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Find us at St. Joes
St. Joseph's Health Centre Toronto

St. Joe’s 100 – Milestones

St. Joe's 100St. Joseph’s has a rich and proud history of providing exemplary and compassionate care over the past century. Read more about our milestones and medical firsts by clicking on the dates below.

Before 1920

1881

  • Sacred Heart Orphanage is founded by the Sisters of St. Joseph of Toronto, as a branch of the House of Providence.

1920 - 1930

1921

  • St. Joseph’s Hospital is founded by the Sisters of St. Joseph of Toronto. The first patient is admitted on October 19th. Upon its founding, the hospital consisted of 25 beds, one physician, a handful of orderlies and nurses, as well as the Sisters.
  • The St. Joseph’s School of Nursing is also founded in this year by the Sisters of St. Joseph of Toronto.

1924

  • The first class of six nurses graduates from the St. Joseph’s School of Nursing.

1925

  • The hospital transitions into a modern 112-bed facility.

1928

  • First meeting of the St. Joseph’s Hospital Auxiliary.

1930 - 1940

1931

  • The east wing is built, expanding the hospital’s bed capacity to 300, and containing modern Emergency facilities, operating rooms, and obstetrical facilities.
  • The first Board of Directors is also appointed in this year.
  • Out-Patients Department founded to provide support to those could not afford a doctor or medical services.

1932

  • The Canadian Medical Association formally approves the creation of an Internship program for medical students at St. Joseph’s.

1935

  • The growing School of Nursing moves into new accommodations in the Sunnyside Wing West. This new building houses a 120 bed residence, classrooms, and an infirmary.

1939/40

  • Our Lady of Mercy Hospital, also owned by the Sisters and previously located on Sackville Street, is relocated to Sunnyside Avenue with beds for 272 long-term beds.

1940 - 1950

1946

  • St. Joseph’s celebrates 25 years (Silver Jubilee).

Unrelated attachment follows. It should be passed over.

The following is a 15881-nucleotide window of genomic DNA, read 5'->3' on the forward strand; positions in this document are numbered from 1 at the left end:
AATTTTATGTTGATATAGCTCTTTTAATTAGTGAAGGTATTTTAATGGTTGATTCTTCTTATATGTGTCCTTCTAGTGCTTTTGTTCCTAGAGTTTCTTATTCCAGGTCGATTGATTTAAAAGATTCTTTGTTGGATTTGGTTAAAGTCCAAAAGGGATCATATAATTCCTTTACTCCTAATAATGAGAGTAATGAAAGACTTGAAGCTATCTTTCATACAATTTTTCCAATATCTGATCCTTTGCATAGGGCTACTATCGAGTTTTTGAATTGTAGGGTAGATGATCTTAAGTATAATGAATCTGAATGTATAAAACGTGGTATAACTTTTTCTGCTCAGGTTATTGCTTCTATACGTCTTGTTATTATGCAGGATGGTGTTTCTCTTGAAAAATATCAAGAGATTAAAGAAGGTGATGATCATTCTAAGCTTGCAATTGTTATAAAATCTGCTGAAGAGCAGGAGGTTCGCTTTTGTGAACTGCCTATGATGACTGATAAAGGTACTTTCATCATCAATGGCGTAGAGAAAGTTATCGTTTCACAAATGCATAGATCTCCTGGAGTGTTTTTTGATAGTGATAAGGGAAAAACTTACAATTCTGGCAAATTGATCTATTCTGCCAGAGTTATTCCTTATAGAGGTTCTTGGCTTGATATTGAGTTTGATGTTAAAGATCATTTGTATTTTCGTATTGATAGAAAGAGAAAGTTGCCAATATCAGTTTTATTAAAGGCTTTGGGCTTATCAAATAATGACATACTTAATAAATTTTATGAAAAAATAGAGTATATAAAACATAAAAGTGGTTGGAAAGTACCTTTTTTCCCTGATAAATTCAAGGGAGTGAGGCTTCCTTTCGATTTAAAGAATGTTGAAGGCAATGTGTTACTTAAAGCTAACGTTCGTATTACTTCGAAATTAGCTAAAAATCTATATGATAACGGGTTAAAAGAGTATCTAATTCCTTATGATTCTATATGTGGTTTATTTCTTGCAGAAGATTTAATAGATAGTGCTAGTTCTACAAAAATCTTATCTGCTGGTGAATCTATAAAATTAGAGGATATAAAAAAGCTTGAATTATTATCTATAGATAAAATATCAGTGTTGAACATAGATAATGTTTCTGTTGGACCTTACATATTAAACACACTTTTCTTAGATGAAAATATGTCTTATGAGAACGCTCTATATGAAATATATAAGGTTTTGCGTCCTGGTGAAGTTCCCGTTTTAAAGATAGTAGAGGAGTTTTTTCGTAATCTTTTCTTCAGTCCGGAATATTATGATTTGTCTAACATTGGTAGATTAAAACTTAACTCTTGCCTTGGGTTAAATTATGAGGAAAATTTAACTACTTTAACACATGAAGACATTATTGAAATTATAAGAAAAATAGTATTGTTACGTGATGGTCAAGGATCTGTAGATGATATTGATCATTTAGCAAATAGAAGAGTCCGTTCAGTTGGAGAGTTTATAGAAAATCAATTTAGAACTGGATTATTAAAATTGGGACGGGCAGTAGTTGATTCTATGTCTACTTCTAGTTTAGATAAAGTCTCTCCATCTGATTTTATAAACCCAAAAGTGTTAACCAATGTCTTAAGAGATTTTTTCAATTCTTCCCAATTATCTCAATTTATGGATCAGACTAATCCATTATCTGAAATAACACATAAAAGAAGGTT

1949

  • The Frederick Morrow Wing is opened to help cope with the increased number of patients. This new wing increases the hospital’s bed capacity to 600 beds, in addition to also providing additional administrative space.
  • At the time of this new construction, the Sacred Heart Orphanage building is demolished.
  • St. Joseph’s also opens its Paediatric Department, the first in any hospital in Toronto other than the Hospital for Sick Children.

1950 - 1960

1951

  • St. Joseph’s School of Nursing is registered as an approved school under the Nursing Act.

1955

  • The Sunnyside East Wing is opened in this year. This new wing is built as an addition to the School of Nursing, and contains accommodations for 265 nurses, offices for administration, and rooms for education, an out-patient program, as well as a gym and a library.
  • The first Clinical Day is held this year.

1960 - 1970

1960

  • The Glendale wing opens. This includes a laboratory, Obstetrics department and Orthopaedic department. The Out-Patients Department from Sunnyside finds a new home on the ground floor. Opening in this wing is also a Community Health Centre for ambulatory patients.

1961 – 1962

  • The older East Wing is renovated and the hospital acquires a larger Emergency Room, an Infection Area, a more modern Central Supply Service, and an Allergy Room.

1961

  • New Psychiatric wing opens. It reaches 100% capacity in the next year.

1962

  • The first Intensive Care Unit in Toronto opens at St. Joseph’s.

1964

  • St. Joseph’s Research Foundation, the first in Toronto, is incorporated in May, 1964.
  • Quo Vadis School of Nursing opens, offering a 2-year program for students over the age of 30, and under 50.

1965

  • Respiratory Unity opens, including the first Respiratory Ambulatory Care Program in Toronto.

1969

  • St. Joseph’s becomes the first hospital in Canada to initiate total parenteral nutrition and the first in Metropolitan Toronto to establish a Pharmacy Unit Dose System.
  • In this year, it also becomes the first hospital in Canada to initiate the Pharmacy Unit Dose System.

1970 - 1980

1971

  • St. Joseph’s celebrates its 50th Anniversary (Golden Jubilee).

1972

  • Prime Minister Pierre E. Trudeau visits the hospital.

1974

  • The St. Joseph’s School of Nursing graduates its last class of students. The school is incorporated into the Humber College nursing program.

1978

  • Opening of the George Pennal Library.

1979

  • The Sunnyside Building, formerly home to St. Joseph’s School of Nursing, reopens as an education building part of St. Joseph’s Hospital.

1980 - 1990

1980

  • St. Joseph’s Hospital and Our Lady of Mercy Hospital merge to become St. Joseph’s Health Centre in order to improve patient care, use resources more efficiently, and better serve the community.

1982

  • The first full-time ethics service in Canada is established, in partnership with Providence Healthcare and St. Michael’s Hospital.